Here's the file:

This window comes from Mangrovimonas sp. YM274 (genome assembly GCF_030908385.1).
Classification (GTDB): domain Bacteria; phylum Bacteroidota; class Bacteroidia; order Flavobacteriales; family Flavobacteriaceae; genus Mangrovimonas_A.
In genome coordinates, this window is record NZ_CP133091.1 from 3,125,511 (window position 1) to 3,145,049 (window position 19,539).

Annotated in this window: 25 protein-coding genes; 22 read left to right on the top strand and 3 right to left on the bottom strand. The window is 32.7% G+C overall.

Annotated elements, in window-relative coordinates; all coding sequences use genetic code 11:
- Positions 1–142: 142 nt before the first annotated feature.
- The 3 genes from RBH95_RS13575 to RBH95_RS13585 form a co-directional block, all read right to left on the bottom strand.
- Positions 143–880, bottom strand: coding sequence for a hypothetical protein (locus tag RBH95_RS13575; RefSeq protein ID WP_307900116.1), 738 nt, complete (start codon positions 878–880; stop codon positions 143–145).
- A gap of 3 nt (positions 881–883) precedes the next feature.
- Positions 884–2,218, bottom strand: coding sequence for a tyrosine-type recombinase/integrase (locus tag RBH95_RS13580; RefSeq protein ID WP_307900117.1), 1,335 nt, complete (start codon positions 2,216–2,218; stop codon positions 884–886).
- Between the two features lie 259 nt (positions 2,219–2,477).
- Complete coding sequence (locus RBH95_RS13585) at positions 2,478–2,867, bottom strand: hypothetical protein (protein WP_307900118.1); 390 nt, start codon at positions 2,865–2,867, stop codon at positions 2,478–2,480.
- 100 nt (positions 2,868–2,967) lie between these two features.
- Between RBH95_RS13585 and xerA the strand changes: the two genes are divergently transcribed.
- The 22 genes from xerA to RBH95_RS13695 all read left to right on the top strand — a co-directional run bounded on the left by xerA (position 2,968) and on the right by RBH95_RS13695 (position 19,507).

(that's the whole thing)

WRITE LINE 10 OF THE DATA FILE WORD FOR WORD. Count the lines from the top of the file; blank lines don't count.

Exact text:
- Positions 884–2,218, bottom strand: coding sequence for a tyrosine-type recombinase/integrase (locus tag RBH95_RS13580; RefSeq protein ID WP_307900117.1), 1,335 nt, complete (start codon positions 2,216–2,218; stop codon positions 884–886).